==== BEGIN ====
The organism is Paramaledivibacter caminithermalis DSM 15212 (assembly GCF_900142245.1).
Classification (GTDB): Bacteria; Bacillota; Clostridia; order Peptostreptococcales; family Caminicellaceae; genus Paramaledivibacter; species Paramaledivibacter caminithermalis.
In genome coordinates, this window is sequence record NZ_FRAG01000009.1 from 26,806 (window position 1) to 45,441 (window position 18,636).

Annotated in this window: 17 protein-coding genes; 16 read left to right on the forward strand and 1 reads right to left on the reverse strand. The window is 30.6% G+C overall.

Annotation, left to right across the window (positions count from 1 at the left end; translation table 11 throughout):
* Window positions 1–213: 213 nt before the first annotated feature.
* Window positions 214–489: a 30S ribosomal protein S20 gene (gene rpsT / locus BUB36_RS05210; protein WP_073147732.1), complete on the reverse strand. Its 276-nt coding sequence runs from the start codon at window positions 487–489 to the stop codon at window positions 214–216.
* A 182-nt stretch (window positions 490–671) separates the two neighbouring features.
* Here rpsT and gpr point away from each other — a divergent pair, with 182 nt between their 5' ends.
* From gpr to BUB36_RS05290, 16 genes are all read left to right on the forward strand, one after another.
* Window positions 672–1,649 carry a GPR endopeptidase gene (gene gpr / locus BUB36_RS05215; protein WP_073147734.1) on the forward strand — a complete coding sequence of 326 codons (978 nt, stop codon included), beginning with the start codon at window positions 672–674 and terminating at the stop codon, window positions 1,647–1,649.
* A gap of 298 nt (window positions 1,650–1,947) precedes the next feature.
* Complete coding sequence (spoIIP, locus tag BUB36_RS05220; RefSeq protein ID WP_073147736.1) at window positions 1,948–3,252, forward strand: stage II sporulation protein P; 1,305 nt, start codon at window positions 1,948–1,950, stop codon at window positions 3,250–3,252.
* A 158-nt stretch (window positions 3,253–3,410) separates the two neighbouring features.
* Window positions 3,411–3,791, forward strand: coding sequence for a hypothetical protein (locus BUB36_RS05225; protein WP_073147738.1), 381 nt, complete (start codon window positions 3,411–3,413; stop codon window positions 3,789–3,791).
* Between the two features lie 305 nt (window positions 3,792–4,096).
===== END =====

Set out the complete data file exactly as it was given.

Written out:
The organism is Paramaledivibacter caminithermalis DSM 15212 (assembly GCF_900142245.1).
Classification (GTDB): Bacteria; Bacillota; Clostridia; order Peptostreptococcales; family Caminicellaceae; genus Paramaledivibacter; species Paramaledivibacter caminithermalis.
In genome coordinates, this window is sequence record NZ_FRAG01000009.1 from 26,806 (window position 1) to 45,441 (window position 18,636).

Annotated in this window: 17 protein-coding genes; 16 read left to right on the forward strand and 1 reads right to left on the reverse strand. The window is 30.6% G+C overall.

Annotation, left to right across the window (positions count from 1 at the left end; translation table 11 throughout):
* Window positions 1–213: 213 nt before the first annotated feature.
* Window positions 214–489: a 30S ribosomal protein S20 gene (gene rpsT / locus BUB36_RS05210; protein WP_073147732.1), complete on the reverse strand. Its 276-nt coding sequence runs from the start codon at window positions 487–489 to the stop codon at window positions 214–216.
* A 182-nt stretch (window positions 490–671) separates the two neighbouring features.
* Here rpsT and gpr point away from each other — a divergent pair, with 182 nt between their 5' ends.
* From gpr to BUB36_RS05290, 16 genes are all read left to right on the forward strand, one after another.
* Window positions 672–1,649 carry a GPR endopeptidase gene (gene gpr / locus BUB36_RS05215; protein WP_073147734.1) on the forward strand — a complete coding sequence of 326 codons (978 nt, stop codon included), beginning with the start codon at window positions 672–674 and terminating at the stop codon, window positions 1,647–1,649.
* A gap of 298 nt (window positions 1,650–1,947) precedes the next feature.
* Complete coding sequence (spoIIP, locus tag BUB36_RS05220; RefSeq protein ID WP_073147736.1) at window positions 1,948–3,252, forward strand: stage II sporulation protein P; 1,305 nt, start codon at window positions 1,948–1,950, stop codon at window positions 3,250–3,252.
* A 158-nt stretch (window positions 3,253–3,410) separates the two neighbouring features.
* Window positions 3,411–3,791, forward strand: coding sequence for a hypothetical protein (locus BUB36_RS05225; protein WP_073147738.1), 381 nt, complete (start codon window positions 3,411–3,413; stop codon window positions 3,789–3,791).
* Between the two features lie 305 nt (window positions 3,792–4,096).